In-Utero Bonding: 5 Ways To Connect With Baby

What comes to mind when you think about bonding with your baby?

Chances are it’s those early moments together; when your newborn is placed on your chest for the first time, making that slightly (OK, very) blurry eye contact, and the heart-melting feeling of a tiny infant grip wound around your finger.

These early bonding moments are so important in developing your baby’s sense of safety and attachment, and the stronger the parent-child bond, the better the child’s long term mental health outcomes (emotional, social, cognitive — you name it!). And on top of that, skin to skin bonding offers a crazy amount of physical benefits to you and baby as well.

But bonding with your little one can actually start long before you give birth, it’s called in-utero bonding.

Now, one thing we want to address: in-utero bonding isn’t the same for every mom-to-be, because pregnancy isn’t one size fits all. Some moms feel the connection to their baby as soon as they find out they’re pregnant, for others it grows with their burgeoning bump, and for some that connection can be tough to establish while baby is still in the womb. It has nothing to do with how good of a mom you’ll be, and everything to do with #hormones making us feel all kinds of ways…

But regardless of where you find yourself, it’s healthy to try and foster the in-utero bond between you and baby for this reason:

Your emotional attachment to baby during pregnancy has a big impact on your emotional attachment to baby once he or she is born, which plays a big role in your child’s psychological health down the line – and your mental health after birth.

The same goes for your partner’s relationship with baby too! In fact, for the non-pregnant partner, it’s often a lot harder to feel that early connection to baby because they physically don’t have a human growing inside of them. To help you both get started, we’ve got 5 easy ways to start bonding with baby in the womb.

5 Ways You & Your Partner Can Practice In-Utero Bonding

  1. Take a meditative approach — you’ve heard us (and everyone else) talk about mindfulness meditation before. It’s a great way to calm your body, build a confident sense of control, improve clarity, and you can use it for in-utero bonding! Try spending a few minutes in a mindful state every day if you can, and bring your thoughts to your bump and the growing child inside of you. Let everything else slip away, and focus on your breath, your body, and your baby.
  • For your partner: If they are willing to try meditation as well, have them practice visualizations – another meditative relaxation technique. Have them visualize your growing baby, holding your child for the first time, and looking into baby’s eyes.
  1. Use your voice – talking to baby can not only help strengthen the connection you feel, but after about 20 weeks, she or he can actually start to hear your voice (or at least a muffled version). Newborns show an affinity towards their mother’s voice, because they’re so used to hearing it after so many months in your womb. You can read a book out loud to baby, talk about what happened during your day, or share all the things you’re looking forward to once he or she arrives.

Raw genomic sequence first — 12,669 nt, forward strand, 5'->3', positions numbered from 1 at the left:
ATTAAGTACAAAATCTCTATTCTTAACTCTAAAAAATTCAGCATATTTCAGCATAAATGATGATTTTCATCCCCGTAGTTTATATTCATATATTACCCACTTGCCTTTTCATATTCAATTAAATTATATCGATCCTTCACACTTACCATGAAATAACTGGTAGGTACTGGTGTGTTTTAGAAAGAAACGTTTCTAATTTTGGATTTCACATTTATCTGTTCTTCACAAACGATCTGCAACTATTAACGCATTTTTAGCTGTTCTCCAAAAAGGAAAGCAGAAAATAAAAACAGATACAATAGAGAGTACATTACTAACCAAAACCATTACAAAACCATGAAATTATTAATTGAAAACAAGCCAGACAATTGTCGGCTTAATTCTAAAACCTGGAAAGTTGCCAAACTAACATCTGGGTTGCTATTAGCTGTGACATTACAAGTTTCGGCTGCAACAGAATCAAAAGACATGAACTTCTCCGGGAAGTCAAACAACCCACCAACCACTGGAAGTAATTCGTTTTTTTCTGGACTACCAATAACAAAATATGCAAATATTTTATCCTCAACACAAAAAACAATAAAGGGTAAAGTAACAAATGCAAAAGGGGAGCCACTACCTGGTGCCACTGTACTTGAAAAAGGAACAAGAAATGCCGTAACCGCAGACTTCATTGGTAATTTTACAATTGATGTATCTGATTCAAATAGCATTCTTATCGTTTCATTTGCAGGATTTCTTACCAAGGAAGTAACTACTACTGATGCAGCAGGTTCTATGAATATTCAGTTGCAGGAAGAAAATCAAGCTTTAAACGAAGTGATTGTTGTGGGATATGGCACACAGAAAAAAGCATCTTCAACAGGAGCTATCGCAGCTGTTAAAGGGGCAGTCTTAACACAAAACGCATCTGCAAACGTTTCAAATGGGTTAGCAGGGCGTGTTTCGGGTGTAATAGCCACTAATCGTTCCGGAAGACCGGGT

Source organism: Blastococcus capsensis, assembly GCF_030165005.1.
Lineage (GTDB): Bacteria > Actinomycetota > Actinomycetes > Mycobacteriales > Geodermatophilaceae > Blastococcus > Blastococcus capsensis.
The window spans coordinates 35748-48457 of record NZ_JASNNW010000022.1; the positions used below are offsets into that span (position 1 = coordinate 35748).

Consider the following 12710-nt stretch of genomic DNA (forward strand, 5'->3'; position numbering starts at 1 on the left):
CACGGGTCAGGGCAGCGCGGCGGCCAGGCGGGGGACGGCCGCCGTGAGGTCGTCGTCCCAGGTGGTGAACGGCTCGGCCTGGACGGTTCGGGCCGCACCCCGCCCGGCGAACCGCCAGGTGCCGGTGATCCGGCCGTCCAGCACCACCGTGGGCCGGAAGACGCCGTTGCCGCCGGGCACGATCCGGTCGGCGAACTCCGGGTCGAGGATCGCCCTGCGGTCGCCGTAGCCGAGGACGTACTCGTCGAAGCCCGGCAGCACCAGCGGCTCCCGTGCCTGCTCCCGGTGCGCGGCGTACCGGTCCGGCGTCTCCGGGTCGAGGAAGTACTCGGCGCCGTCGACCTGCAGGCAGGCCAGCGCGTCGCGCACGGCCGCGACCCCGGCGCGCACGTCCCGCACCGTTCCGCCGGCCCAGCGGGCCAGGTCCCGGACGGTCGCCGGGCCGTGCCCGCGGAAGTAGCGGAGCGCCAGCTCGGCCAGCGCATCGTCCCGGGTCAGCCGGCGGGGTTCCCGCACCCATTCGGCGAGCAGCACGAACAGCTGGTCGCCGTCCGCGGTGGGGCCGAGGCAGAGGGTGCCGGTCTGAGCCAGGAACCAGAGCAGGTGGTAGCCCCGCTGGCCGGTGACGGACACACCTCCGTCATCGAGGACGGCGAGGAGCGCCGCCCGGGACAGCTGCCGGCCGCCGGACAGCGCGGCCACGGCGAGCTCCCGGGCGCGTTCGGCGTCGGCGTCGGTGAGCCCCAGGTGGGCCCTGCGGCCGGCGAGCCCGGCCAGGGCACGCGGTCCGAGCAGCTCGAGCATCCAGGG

• For your partner: They can get in on the action too! Make it a nightly ritual where you both talk to baby, and if you have other children you can bring them in on the family bonding, too.
  1. Look at pictures – You may only have an early stage ultrasound or even 3D scans, but keeping those close can make a difference! Looking regularly at updated ultrasounds will help the ‘baby in your belly’ thing feel even more real, and you might even start to pick out defining features of baby’s face, and take a guess at who he or she resembles most.
  • For your partner: If you can, try to attend ultrasound scans together – as it can be a really powerful experience to ‘see’ baby for the first time, and to learn what to look for.
  1. Emphasize touch – mid-way through your second trimester you’ll start to feel baby move, and that will persist right up until childbirth. Focus on connecting with his or her movements – if you feel a kick or a baby bum pressing out, gently press back against your bump to build that physical connection with your little one.
  • For your partner: It’s amazing when you feel those first flutters, but as you become well-accustomed to the flips and flops of baby’s movements, it can be easy to forget to have your partner feel for it too. Show them how the movements change from flutters, to flips, to kicks and punches, and eventually wiggles when they get too big to do anything else.
  1. Put a name to it (well, to him or her!) – even if you don’t have a name picked out yet – and even if you don’t know the gender – try giving your growing baby an endearing nickname that you can connect to. Naming something immediately increases our attachment to it.
  • For your whole family: Giving baby a nickname in the womb can be great for your partner and if you have other kids too. It’s an easy and fun way for everyone to start bonding with baby before he or she arrives. You may all have your own nicknames picked out, and it will be interesting to see what sticks once he or she arrives!

For daily updates on baby’s development during pregnancy (and after birth!) be sure to check your Daily Bites on the Baby2Body app.


3 thoughts on “In-Utero Bonding: 5 Ways To Connect With Baby

  1. You nicely said all the ways how do mother connect with the baby. Physical bonding is most important for baby. Thanking You for sharing.

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